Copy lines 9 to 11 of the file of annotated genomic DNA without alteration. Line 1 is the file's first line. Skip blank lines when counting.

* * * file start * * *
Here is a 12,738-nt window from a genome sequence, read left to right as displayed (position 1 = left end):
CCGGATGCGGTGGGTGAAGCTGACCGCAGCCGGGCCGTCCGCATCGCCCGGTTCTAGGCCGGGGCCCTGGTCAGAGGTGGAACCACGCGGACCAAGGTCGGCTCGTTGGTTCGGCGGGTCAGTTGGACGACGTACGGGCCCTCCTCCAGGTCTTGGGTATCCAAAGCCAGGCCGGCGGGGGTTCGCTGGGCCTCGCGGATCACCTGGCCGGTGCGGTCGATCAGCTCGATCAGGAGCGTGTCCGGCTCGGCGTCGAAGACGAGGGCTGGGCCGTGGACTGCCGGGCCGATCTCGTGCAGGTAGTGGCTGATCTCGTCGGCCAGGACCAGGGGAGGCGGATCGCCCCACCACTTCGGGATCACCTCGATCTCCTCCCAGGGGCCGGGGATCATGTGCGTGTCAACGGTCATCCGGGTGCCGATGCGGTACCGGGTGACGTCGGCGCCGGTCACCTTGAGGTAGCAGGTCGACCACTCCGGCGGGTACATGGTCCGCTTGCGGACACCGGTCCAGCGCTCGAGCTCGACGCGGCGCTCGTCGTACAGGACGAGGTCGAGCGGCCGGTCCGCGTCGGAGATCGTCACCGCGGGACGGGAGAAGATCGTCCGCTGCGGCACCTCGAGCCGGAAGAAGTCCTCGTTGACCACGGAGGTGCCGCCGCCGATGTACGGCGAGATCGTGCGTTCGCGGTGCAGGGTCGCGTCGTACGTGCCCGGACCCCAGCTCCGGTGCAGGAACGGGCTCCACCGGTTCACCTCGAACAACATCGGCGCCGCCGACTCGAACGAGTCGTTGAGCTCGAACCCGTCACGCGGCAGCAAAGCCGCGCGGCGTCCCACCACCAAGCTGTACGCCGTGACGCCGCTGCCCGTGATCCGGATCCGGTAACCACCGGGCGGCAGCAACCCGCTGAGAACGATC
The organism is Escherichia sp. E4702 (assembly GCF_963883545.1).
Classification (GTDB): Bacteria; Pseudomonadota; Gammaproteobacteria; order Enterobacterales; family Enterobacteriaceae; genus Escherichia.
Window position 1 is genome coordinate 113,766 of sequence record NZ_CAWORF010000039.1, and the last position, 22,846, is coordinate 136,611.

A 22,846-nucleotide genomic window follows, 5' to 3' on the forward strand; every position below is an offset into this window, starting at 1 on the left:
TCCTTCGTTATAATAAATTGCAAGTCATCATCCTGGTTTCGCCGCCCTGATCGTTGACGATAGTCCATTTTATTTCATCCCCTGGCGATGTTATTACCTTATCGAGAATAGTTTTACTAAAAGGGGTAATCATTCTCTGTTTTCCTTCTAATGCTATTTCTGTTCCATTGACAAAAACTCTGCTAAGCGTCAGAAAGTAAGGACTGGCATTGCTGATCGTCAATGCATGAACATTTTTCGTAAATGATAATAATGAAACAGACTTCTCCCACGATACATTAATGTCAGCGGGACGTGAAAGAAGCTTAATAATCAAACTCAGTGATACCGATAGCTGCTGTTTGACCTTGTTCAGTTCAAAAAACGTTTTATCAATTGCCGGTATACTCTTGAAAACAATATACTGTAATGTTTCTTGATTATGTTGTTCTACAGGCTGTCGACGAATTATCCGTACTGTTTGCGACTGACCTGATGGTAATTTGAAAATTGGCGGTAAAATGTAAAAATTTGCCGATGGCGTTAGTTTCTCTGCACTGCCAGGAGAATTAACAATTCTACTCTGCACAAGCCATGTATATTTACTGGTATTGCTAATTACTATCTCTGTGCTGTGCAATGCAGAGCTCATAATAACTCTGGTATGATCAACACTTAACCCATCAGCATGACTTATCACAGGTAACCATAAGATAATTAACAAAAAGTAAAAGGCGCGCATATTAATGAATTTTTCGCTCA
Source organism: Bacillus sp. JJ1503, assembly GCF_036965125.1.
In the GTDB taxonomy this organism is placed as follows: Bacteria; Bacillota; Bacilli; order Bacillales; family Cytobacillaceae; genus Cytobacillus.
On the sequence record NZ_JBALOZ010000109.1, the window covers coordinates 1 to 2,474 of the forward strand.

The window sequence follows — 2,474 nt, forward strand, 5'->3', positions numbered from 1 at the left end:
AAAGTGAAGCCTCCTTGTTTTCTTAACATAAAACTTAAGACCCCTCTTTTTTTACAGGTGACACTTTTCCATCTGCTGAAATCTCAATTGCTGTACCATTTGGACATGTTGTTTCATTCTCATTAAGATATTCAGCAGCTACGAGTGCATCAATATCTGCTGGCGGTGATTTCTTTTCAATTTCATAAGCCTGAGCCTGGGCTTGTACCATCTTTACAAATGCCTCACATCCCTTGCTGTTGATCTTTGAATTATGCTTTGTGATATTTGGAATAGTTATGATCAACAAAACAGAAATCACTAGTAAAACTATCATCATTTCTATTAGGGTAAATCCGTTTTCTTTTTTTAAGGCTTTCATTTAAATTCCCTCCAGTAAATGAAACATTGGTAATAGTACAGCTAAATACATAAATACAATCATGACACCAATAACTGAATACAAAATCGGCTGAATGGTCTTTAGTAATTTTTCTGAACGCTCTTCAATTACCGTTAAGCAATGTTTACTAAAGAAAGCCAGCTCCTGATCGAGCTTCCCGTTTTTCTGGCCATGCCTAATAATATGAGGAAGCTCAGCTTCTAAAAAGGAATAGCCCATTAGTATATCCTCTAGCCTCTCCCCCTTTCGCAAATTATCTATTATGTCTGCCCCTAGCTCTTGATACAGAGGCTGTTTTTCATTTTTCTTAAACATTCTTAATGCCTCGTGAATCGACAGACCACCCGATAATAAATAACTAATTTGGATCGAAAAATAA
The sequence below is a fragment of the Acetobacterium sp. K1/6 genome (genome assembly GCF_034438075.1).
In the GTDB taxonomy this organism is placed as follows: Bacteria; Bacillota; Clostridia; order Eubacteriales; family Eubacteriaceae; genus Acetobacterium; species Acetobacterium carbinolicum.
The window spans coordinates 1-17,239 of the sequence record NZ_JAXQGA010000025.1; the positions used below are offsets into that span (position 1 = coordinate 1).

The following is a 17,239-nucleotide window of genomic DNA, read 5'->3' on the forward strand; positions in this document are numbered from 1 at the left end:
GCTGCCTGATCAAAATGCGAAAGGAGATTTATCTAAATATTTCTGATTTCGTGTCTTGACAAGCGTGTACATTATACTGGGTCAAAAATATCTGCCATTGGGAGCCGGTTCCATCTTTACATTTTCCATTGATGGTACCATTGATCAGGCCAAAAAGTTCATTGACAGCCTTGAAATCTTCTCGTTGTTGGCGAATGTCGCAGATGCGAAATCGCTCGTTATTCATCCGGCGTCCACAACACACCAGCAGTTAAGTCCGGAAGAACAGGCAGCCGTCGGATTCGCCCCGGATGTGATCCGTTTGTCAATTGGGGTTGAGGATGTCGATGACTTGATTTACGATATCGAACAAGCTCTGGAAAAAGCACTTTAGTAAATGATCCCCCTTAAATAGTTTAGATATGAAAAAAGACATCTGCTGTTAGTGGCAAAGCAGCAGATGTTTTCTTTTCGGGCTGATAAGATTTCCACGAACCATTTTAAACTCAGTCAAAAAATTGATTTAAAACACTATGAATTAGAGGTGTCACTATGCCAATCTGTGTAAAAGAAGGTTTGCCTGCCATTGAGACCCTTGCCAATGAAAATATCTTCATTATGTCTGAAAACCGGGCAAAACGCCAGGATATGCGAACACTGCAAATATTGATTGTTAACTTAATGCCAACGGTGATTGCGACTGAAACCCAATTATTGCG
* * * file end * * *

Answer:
In the GTDB taxonomy this organism is placed as follows: Bacteria; Bacillota; Bacilli; order Bacillales; family Cytobacillaceae; genus Cytobacillus.
On the sequence record NZ_JBALOZ010000109.1, the window covers coordinates 1 to 2,474 of the forward strand.

The window sequence follows — 2,474 nt, forward strand, 5'->3', positions numbered from 1 at the left end: